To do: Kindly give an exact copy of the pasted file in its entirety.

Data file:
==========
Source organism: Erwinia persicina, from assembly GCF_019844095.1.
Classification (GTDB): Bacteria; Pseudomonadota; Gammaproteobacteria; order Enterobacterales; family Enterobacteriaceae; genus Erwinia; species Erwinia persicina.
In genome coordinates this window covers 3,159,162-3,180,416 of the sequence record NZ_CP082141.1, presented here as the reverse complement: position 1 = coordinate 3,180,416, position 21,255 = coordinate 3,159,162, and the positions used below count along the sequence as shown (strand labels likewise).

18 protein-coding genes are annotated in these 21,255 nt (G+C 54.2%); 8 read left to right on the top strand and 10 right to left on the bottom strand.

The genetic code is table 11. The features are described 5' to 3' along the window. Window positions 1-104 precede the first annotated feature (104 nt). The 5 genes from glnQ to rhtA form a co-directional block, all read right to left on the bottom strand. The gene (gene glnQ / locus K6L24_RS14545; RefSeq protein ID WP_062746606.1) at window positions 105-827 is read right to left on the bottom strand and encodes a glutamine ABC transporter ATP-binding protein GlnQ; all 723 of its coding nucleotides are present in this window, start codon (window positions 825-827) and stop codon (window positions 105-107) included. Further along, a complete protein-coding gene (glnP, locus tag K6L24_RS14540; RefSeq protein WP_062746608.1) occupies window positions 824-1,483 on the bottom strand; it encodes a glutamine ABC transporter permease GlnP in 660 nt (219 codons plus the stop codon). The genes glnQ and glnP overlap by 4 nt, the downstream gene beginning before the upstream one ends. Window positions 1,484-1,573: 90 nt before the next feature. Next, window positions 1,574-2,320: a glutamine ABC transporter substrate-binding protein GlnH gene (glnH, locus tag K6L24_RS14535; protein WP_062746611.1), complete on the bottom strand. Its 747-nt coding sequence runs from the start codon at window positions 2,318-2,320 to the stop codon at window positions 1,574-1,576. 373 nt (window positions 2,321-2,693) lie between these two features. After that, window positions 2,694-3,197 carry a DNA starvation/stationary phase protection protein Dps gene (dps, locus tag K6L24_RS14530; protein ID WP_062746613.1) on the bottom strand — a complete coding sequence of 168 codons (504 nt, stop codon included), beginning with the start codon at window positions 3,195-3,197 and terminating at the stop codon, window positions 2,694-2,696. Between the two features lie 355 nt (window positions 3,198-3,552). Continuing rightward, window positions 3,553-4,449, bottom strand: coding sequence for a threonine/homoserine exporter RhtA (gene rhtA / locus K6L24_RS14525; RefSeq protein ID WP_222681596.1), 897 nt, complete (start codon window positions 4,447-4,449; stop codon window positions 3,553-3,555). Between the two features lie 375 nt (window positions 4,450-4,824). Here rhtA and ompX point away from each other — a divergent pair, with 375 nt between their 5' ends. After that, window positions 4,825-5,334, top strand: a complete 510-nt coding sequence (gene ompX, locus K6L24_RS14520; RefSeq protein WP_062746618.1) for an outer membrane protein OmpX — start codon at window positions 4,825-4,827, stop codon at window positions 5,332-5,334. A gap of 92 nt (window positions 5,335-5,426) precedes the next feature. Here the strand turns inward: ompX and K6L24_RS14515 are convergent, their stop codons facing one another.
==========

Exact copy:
Source organism: Erwinia persicina, from assembly GCF_019844095.1.
Classification (GTDB): Bacteria; Pseudomonadota; Gammaproteobacteria; order Enterobacterales; family Enterobacteriaceae; genus Erwinia; species Erwinia persicina.
In genome coordinates this window covers 3,159,162-3,180,416 of the sequence record NZ_CP082141.1, presented here as the reverse complement: position 1 = coordinate 3,180,416, position 21,255 = coordinate 3,159,162, and the positions used below count along the sequence as shown (strand labels likewise).

18 protein-coding genes are annotated in these 21,255 nt (G+C 54.2%); 8 read left to right on the top strand and 10 right to left on the bottom strand.

The genetic code is table 11. The features are described 5' to 3' along the window. Window positions 1-104 precede the first annotated feature (104 nt). The 5 genes from glnQ to rhtA form a co-directional block, all read right to left on the bottom strand. The gene (gene glnQ / locus K6L24_RS14545; RefSeq protein ID WP_062746606.1) at window positions 105-827 is read right to left on the bottom strand and encodes a glutamine ABC transporter ATP-binding protein GlnQ; all 723 of its coding nucleotides are present in this window, start codon (window positions 825-827) and stop codon (window positions 105-107) included. Further along, a complete protein-coding gene (glnP, locus tag K6L24_RS14540; RefSeq protein WP_062746608.1) occupies window positions 824-1,483 on the bottom strand; it encodes a glutamine ABC transporter permease GlnP in 660 nt (219 codons plus the stop codon). The genes glnQ and glnP overlap by 4 nt, the downstream gene beginning before the upstream one ends. Window positions 1,484-1,573: 90 nt before the next feature. Next, window positions 1,574-2,320: a glutamine ABC transporter substrate-binding protein GlnH gene (glnH, locus tag K6L24_RS14535; protein WP_062746611.1), complete on the bottom strand. Its 747-nt coding sequence runs from the start codon at window positions 2,318-2,320 to the stop codon at window positions 1,574-1,576. 373 nt (window positions 2,321-2,693) lie between these two features. After that, window positions 2,694-3,197 carry a DNA starvation/stationary phase protection protein Dps gene (dps, locus tag K6L24_RS14530; protein ID WP_062746613.1) on the bottom strand — a complete coding sequence of 168 codons (504 nt, stop codon included), beginning with the start codon at window positions 3,195-3,197 and terminating at the stop codon, window positions 2,694-2,696. Between the two features lie 355 nt (window positions 3,198-3,552). Continuing rightward, window positions 3,553-4,449, bottom strand: coding sequence for a threonine/homoserine exporter RhtA (gene rhtA / locus K6L24_RS14525; RefSeq protein ID WP_222681596.1), 897 nt, complete (start codon window positions 4,447-4,449; stop codon window positions 3,553-3,555). Between the two features lie 375 nt (window positions 4,450-4,824). Here rhtA and ompX point away from each other — a divergent pair, with 375 nt between their 5' ends. After that, window positions 4,825-5,334, top strand: a complete 510-nt coding sequence (gene ompX, locus K6L24_RS14520; RefSeq protein WP_062746618.1) for an outer membrane protein OmpX — start codon at window positions 4,825-4,827, stop codon at window positions 5,332-5,334. A gap of 92 nt (window positions 5,335-5,426) precedes the next feature. Here the strand turns inward: ompX and K6L24_RS14515 are convergent, their stop codons facing one another.